When a SFA contracts with a food service management company, the state agency is required to review each contract annually to make sure all regulatory requirements are satisfied. Moreover, each state must conduct a thorough on-site review, once every five years to ensure compliance. The National School Lunch Program allows a SFA to contract with a management company (such as Aramark, Sodexo, or Compass Group) to manage school food service operations; however, it is the SFA’s responsibility to ensure its food service operation complies with the proposed agreement under the program. The SFA is responsible for ensuring that cost limitations are secure, including the use of nonprofit food service funds to pay only allowable costs, verifying eligibility of children for free and reduced price meals, ensuring only reimbursable meals are included on the claim for reimbursement, and not allowing accrual of all income and expenses to the FSMC. Specific procedures must be followed to ensure validity of all meals and claims at the school under the jurisdiction of the SFA. If the SFA finds any problems, the school must take corrective action, after which the SFA conducts a follow-up to determine if the problem has been resolved. The SFA manages these procedures, regardless of whether the SFA operates food services itself or uses a food service management company.
Problems and Controversies: Compliance, Safety and Health Issues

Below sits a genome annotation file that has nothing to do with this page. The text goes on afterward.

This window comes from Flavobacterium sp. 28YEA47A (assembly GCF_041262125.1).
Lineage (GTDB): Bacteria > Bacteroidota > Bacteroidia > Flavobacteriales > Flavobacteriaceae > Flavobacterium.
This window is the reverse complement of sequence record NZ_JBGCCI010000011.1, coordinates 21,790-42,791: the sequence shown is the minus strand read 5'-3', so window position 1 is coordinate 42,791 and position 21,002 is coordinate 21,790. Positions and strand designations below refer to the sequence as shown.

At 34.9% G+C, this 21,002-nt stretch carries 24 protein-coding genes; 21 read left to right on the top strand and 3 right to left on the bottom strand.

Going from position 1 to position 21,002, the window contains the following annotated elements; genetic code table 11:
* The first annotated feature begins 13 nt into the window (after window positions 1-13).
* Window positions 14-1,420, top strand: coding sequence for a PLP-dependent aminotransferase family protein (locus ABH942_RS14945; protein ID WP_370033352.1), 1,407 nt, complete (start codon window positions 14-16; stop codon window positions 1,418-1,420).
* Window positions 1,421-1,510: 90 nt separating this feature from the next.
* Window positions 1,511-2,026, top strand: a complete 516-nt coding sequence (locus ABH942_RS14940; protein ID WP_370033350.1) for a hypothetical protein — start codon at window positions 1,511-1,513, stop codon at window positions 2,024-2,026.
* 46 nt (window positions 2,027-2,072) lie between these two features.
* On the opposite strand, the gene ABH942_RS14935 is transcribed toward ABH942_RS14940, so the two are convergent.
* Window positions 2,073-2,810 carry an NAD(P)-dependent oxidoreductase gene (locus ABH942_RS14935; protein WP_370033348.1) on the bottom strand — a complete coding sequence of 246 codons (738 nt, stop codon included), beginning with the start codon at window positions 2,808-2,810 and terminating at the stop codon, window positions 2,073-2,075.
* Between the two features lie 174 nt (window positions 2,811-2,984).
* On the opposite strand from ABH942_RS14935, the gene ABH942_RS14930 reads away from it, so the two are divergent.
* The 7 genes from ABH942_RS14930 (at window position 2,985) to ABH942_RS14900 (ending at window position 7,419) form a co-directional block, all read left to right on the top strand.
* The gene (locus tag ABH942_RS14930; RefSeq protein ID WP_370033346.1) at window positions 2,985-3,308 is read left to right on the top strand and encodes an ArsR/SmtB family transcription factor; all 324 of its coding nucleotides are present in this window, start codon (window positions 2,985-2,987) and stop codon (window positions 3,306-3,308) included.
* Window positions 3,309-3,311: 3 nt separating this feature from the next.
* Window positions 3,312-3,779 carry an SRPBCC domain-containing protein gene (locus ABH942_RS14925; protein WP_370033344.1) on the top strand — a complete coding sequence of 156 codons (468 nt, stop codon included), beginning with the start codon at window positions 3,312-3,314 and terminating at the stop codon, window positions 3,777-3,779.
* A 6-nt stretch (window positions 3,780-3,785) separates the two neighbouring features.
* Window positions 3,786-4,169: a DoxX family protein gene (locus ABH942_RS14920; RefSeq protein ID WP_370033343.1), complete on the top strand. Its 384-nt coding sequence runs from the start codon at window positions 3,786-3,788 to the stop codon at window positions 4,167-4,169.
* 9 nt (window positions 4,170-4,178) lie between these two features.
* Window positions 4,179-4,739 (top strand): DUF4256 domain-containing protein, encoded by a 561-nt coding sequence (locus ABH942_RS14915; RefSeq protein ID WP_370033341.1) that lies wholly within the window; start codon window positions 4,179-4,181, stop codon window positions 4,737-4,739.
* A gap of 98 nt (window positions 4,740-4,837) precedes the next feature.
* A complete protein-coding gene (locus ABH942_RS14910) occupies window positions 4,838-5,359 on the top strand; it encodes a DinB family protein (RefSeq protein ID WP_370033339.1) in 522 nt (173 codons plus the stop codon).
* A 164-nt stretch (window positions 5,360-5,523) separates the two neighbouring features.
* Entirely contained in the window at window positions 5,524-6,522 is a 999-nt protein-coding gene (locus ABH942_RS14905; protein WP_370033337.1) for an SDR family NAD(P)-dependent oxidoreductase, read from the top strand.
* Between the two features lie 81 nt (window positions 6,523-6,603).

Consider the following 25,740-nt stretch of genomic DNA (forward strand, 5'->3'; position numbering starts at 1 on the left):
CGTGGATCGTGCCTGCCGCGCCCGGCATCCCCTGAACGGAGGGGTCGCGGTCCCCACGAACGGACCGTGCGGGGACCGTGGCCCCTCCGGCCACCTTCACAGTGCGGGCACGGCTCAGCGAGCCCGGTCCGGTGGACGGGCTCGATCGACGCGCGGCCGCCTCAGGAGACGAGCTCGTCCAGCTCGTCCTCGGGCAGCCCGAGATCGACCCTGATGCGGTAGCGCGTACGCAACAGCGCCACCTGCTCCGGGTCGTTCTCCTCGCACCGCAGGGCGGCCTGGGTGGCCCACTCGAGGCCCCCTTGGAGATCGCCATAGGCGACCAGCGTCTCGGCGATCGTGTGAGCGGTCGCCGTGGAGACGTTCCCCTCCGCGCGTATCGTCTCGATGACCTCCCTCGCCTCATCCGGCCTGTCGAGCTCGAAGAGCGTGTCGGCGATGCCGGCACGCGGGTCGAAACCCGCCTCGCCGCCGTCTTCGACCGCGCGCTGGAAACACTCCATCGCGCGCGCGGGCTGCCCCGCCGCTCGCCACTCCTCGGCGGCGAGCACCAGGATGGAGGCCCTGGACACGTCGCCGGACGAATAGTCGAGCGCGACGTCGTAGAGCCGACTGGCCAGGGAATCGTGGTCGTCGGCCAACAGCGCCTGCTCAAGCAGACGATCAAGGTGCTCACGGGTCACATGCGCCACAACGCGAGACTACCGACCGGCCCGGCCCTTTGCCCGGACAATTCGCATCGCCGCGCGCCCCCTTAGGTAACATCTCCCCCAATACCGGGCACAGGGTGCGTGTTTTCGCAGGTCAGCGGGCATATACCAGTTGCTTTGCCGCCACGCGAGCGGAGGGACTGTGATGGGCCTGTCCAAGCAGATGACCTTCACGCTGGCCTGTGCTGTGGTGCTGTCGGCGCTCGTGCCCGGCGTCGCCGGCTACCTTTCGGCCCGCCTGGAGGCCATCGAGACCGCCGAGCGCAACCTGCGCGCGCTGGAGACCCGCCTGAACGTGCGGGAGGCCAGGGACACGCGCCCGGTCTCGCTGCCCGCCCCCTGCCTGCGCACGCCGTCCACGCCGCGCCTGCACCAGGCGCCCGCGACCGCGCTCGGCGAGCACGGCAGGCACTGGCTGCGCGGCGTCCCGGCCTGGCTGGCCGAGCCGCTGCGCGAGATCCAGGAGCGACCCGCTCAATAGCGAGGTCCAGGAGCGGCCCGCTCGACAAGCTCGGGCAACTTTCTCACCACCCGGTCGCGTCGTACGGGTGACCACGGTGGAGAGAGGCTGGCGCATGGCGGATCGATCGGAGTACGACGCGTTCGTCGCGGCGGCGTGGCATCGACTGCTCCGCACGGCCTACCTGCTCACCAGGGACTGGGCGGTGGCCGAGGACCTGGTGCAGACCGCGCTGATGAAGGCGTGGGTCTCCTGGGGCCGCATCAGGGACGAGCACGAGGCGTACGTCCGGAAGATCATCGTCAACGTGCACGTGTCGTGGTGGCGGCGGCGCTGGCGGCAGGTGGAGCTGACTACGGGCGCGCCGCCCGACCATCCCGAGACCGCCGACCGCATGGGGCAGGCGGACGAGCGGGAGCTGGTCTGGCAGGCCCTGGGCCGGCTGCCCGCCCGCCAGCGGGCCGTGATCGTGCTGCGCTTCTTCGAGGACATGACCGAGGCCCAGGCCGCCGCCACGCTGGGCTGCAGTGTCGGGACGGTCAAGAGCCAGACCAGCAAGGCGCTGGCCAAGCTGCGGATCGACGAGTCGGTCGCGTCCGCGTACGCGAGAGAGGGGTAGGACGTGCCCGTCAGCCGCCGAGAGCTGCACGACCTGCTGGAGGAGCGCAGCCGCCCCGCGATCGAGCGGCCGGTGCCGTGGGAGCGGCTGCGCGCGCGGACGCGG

Congress’ Government Accountability Office opened an investigation into potential contract abuses by food service management companies involved with the National School Lunch Program, and found that the process of contracting has several issues. There was concern about possible overcharges and food vendor rebates to contractors that were not given to client agencies, against federal requirements. The investigation probed whether companies carried out their responsibilities and abided by the terms of their contracts. Sodexo agreed to a $20 million settlement in July for failing to pass on rebates to several school districts inNew York. Rosa DeLauro, Representative of Connecticut and Chair of the House Agriculture Appropriations Subcommittee, wrote a letter toUSSecretary of Agriculture Tom Vilsack asking for a general investigation into the National School Lunch Program. She wrote to alert the state education and agriculture agencies that a review of the settlement between Andrew Cuomo and Sodexo for overcharging the New York School districts would reveal questionable practices and corruption by the Sodexo Corporation, which dominates school lunch contracts. The investigation revealed Sodexo had earned rebates from suppliers that were not passed on to schools. Contracts with school districts often require savings to be shared, and withholding them is a violation of federal law. In response, Sodexo hired its first outside lobbyists this year at Gephardt Group Government Affairs and Trammell and Company to help with its troubles. It spent $70,000 on lobbying fees between these two firms, and $470,000 total in 2010.